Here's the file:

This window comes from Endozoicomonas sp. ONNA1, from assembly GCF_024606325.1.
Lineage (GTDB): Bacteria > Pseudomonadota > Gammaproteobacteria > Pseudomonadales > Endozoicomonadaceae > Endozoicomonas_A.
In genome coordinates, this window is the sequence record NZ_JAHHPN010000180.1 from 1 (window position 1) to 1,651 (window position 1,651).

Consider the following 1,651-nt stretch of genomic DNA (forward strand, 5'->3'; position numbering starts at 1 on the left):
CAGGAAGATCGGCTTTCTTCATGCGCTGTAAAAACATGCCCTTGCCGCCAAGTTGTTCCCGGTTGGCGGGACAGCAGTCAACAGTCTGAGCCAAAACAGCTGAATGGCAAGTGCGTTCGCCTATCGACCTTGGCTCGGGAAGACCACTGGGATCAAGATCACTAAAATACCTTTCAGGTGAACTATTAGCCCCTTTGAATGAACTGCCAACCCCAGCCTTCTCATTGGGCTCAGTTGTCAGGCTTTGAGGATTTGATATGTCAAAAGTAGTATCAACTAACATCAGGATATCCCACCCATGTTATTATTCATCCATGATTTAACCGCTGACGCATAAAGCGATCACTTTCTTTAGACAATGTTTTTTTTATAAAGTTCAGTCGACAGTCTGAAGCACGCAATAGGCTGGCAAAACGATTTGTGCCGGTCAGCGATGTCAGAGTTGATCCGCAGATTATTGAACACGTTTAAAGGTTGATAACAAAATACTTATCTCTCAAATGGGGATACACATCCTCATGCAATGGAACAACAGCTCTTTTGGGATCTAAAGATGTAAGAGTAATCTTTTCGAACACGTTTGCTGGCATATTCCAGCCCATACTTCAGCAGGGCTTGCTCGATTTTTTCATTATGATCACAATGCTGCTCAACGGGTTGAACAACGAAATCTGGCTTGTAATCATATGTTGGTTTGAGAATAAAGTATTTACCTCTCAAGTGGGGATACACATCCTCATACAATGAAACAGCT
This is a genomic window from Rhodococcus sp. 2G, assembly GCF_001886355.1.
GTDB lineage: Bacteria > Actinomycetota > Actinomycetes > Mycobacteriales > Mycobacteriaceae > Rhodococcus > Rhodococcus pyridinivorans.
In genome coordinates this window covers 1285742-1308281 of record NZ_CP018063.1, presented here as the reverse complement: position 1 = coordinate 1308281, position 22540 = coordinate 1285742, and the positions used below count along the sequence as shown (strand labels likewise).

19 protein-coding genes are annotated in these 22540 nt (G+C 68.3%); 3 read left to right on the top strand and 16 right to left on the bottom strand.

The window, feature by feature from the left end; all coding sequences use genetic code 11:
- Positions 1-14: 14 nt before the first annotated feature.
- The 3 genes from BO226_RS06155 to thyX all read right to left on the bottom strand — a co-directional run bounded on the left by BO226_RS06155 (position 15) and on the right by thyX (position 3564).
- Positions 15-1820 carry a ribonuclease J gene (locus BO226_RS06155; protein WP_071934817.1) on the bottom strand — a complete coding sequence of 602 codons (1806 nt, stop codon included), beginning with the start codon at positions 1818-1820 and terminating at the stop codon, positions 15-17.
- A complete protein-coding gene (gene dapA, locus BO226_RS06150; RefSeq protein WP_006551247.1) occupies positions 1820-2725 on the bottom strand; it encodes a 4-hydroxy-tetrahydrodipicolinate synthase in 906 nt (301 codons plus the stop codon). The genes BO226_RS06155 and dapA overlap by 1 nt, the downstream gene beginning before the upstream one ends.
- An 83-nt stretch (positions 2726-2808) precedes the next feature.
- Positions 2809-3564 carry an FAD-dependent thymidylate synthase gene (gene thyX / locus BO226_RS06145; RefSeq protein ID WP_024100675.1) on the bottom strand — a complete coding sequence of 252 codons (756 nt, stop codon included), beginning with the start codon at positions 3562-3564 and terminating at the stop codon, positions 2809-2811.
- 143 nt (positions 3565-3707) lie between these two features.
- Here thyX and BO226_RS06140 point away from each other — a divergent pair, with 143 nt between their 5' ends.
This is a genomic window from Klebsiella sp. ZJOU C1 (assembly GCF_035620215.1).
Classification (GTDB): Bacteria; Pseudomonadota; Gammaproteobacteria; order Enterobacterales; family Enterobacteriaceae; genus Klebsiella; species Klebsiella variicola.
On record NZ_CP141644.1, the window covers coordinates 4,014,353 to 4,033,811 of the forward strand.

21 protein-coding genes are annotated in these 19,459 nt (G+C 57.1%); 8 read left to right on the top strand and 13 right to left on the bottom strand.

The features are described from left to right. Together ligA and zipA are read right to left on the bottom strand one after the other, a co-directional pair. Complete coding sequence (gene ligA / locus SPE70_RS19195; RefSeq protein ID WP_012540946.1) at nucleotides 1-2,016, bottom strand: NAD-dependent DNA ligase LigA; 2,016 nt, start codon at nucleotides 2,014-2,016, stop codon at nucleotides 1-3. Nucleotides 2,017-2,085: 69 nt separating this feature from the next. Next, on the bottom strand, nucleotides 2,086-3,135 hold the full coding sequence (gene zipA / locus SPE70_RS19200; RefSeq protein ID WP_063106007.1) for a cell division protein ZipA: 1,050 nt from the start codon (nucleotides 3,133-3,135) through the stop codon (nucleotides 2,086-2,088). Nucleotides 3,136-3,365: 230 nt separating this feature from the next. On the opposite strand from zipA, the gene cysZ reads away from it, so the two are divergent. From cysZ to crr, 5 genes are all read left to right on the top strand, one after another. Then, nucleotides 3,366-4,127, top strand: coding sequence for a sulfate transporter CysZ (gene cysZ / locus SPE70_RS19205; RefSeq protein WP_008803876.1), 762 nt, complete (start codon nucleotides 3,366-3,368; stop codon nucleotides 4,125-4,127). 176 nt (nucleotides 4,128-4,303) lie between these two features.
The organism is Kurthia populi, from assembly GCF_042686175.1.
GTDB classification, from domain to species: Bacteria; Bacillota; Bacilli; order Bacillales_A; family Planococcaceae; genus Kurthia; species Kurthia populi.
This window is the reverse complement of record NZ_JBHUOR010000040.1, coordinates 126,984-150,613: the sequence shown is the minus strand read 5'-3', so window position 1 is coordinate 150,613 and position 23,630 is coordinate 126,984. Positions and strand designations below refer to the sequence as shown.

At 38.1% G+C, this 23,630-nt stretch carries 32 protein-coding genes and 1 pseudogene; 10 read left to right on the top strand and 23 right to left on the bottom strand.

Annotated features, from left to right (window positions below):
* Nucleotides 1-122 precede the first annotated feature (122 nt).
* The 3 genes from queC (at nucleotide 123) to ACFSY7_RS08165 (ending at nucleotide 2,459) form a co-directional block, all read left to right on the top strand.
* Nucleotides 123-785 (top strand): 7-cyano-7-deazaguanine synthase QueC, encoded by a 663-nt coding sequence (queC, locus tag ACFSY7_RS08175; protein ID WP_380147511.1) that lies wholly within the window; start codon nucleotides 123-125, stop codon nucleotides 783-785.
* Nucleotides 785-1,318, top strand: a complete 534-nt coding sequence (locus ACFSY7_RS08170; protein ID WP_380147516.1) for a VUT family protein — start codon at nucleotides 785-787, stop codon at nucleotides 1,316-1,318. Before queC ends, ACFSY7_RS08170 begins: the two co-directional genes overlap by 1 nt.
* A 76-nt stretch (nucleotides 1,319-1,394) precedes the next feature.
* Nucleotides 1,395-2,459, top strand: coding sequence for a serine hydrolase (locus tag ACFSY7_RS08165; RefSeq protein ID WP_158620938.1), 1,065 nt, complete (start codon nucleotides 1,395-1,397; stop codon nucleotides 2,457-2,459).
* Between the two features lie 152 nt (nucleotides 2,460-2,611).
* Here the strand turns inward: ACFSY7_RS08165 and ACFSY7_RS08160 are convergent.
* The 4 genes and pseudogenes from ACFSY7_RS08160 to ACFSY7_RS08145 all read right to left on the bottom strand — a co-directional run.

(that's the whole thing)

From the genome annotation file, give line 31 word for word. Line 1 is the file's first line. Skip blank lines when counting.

* Nucleotides 123-785 (top strand): 7-cyano-7-deazaguanine synthase QueC, encoded by a 663-nt coding sequence (queC, locus tag ACFSY7_RS08175; protein ID WP_380147511.1) that lies wholly within the window; start codon nucleotides 123-125, stop codon nucleotides 783-785.